On the other hand, the writer of First Corinthians does give us something to consider regarding morality.

Even though the Corinthians were guilty of tolerating moral behavior such as the man there who was engaged in a sexual affair with his “father’s wife,” the writer of 1 Corinthians decided to confront behavior that is almost always justified and encouraged in churches today. In Corinth, these just people were divisive and aligning themselves with certain teachers. According to chapter 1 verses 10-17, some of the people were saying “I follow Paul” while others were claiming to follow other teachers like Apollos or Peter. There were even some that were trying one-up all of them by saying “I follow Jesus.”

Today, this plays out among the most moral and religious of Christians. Back in the 1980s, people would say, “I follow John MacArthur” or “I follow Charles Ryrie” or some other teacher. This later lead to the founding of so-called discernment ministries like The Berean Call and others who fail in discernment and honest historical and scriptural studies.

Today, instead of following teachers, church people claim to follow after doctrinal perspectives. “I am a reformed theologian”, “I am a dispensationalist”, “I am a Calvinist”, “I am a fundamentalist”, etc, etc, etc.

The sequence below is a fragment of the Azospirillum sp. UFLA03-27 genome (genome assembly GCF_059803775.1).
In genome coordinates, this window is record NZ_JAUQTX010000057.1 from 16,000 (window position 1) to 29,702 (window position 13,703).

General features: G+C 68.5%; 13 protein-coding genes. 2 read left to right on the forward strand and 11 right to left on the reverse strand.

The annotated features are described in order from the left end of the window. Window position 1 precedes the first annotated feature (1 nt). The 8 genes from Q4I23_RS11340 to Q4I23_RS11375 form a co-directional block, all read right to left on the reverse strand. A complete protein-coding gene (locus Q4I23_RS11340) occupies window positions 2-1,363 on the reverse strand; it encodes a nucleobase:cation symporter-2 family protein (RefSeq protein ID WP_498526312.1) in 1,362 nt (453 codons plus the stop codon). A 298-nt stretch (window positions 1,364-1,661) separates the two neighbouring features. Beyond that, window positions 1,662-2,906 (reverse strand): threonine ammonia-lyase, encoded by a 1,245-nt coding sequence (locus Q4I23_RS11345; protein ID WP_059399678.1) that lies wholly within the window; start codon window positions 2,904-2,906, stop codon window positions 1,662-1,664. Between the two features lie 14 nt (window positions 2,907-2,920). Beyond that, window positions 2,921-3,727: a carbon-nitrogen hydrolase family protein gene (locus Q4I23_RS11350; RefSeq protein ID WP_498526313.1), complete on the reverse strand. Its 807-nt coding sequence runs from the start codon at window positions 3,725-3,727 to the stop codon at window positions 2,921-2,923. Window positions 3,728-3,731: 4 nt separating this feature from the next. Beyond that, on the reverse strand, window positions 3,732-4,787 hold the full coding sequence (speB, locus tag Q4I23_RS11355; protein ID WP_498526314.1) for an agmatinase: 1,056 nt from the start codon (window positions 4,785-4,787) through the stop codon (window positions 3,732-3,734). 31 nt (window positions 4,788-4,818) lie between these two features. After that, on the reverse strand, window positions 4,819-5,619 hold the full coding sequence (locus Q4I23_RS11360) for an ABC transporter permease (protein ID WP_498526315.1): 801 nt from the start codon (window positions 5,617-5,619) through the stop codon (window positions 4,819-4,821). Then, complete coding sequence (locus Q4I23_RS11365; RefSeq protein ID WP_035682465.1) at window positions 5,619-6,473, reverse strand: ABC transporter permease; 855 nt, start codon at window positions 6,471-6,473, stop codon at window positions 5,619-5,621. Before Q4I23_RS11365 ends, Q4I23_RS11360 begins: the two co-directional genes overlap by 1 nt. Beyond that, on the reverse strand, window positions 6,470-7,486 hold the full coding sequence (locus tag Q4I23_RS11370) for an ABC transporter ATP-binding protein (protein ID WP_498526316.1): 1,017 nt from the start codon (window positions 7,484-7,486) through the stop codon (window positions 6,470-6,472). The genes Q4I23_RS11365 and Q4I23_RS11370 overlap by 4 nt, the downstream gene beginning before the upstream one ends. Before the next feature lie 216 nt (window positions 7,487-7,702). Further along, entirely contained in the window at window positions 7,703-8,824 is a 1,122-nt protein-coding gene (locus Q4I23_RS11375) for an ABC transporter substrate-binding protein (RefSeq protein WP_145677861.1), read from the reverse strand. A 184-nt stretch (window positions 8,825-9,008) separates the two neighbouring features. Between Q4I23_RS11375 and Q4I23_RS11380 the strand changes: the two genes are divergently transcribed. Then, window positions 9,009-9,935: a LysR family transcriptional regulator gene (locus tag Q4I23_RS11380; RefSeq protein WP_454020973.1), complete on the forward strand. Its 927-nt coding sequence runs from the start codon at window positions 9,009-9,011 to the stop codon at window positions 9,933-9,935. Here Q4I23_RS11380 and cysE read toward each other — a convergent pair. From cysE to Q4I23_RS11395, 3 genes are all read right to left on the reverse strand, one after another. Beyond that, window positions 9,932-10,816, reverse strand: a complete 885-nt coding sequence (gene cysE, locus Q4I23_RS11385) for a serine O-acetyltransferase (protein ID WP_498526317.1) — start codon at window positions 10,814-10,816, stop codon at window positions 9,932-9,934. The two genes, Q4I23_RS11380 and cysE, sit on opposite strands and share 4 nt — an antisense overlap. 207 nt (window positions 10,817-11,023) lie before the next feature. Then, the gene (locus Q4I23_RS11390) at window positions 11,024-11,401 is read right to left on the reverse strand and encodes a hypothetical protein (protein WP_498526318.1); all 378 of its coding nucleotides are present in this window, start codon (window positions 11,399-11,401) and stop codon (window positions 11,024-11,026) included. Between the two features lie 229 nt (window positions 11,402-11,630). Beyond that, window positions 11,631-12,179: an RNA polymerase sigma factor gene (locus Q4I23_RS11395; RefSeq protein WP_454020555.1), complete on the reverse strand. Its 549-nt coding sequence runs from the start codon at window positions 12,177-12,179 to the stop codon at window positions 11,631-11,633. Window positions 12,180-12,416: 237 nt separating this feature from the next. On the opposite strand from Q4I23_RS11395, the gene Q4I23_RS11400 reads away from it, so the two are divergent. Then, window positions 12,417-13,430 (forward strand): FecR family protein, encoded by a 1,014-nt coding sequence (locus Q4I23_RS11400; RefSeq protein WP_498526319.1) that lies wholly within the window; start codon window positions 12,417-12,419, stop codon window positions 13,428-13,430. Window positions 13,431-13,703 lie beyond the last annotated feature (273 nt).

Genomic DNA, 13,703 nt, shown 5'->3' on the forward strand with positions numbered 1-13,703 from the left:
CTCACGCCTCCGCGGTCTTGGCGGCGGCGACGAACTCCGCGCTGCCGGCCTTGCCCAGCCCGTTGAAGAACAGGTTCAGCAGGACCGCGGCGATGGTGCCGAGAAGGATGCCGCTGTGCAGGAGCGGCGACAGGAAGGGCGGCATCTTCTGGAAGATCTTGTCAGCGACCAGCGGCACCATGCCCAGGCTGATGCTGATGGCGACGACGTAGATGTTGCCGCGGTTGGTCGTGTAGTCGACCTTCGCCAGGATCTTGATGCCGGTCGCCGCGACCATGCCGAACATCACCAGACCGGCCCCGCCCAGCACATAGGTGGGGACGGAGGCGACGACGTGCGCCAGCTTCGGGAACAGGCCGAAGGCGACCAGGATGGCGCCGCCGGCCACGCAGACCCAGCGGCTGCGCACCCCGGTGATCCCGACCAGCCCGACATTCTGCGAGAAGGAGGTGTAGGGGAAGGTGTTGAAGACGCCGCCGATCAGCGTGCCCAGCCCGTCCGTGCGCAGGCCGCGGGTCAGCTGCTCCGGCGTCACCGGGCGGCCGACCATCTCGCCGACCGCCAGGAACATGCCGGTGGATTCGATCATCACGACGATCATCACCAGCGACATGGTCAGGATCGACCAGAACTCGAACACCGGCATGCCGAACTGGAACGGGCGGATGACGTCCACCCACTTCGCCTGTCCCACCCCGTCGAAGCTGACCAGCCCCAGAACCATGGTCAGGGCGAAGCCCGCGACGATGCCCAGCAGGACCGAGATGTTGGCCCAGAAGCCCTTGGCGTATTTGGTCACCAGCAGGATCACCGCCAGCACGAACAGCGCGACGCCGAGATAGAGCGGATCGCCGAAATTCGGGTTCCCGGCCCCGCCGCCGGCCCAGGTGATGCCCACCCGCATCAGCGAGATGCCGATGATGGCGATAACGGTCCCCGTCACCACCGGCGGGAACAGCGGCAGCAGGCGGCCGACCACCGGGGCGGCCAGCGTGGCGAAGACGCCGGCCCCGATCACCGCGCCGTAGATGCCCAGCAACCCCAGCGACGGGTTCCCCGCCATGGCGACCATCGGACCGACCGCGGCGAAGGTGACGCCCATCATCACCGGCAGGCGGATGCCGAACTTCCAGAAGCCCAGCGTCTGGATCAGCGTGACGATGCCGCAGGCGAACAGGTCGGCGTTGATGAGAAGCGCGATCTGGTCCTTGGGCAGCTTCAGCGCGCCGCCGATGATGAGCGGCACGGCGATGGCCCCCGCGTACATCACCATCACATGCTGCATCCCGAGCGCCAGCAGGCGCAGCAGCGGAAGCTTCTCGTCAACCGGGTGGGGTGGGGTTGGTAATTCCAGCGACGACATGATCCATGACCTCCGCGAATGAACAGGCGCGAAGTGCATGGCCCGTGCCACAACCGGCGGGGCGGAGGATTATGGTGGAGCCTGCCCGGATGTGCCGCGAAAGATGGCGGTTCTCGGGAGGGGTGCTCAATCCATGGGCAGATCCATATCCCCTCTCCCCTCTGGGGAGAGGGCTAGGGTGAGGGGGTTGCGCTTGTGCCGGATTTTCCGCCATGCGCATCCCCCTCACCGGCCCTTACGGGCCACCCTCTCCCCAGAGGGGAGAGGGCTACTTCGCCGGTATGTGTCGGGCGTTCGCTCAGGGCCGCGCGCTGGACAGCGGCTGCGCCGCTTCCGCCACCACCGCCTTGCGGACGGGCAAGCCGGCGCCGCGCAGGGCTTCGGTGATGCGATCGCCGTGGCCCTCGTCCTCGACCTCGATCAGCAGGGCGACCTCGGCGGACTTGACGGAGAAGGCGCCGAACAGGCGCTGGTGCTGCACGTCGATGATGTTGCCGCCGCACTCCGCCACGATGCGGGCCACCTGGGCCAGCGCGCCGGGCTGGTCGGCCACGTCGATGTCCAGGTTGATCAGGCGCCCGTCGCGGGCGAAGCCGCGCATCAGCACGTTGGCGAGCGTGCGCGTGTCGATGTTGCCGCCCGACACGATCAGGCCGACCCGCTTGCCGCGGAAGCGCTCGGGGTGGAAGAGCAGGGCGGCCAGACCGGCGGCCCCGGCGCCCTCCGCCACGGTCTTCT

If only to make things worse, when you disagree with anyone in these “groups”, rather than recognize you may actually be correct, you will be accused of belonging to one of the other groups and as such incapable and blinded from the “truth”. The ironic thing is that most of the people I meet in church and seminary that identify themselves with these groups actually have nothing in common with them. For example, writer and preacher R.C. Sproul claims to be a “reformed” theologian, but actually has more in common theologically with the Puritans and Pietists a century after the reformation.

In either case, the writer of 1 Corinthians dealt with this before he dealt with the gross immoral acts of the Corinthian believers. If he followed the example of church people today, he would have sided with one group and dealt only with immoral behavior in Corinth by accusing everyone of being “unsaved”. Instead, he dealt first with the division caused by religious behavior.

I wonder what church would look like if we confront the sins of arrogance, pride, and self-righteousness caused by religious behavior before we confront confront things like sexual immorality, substance abuse, or any self destructive behavior.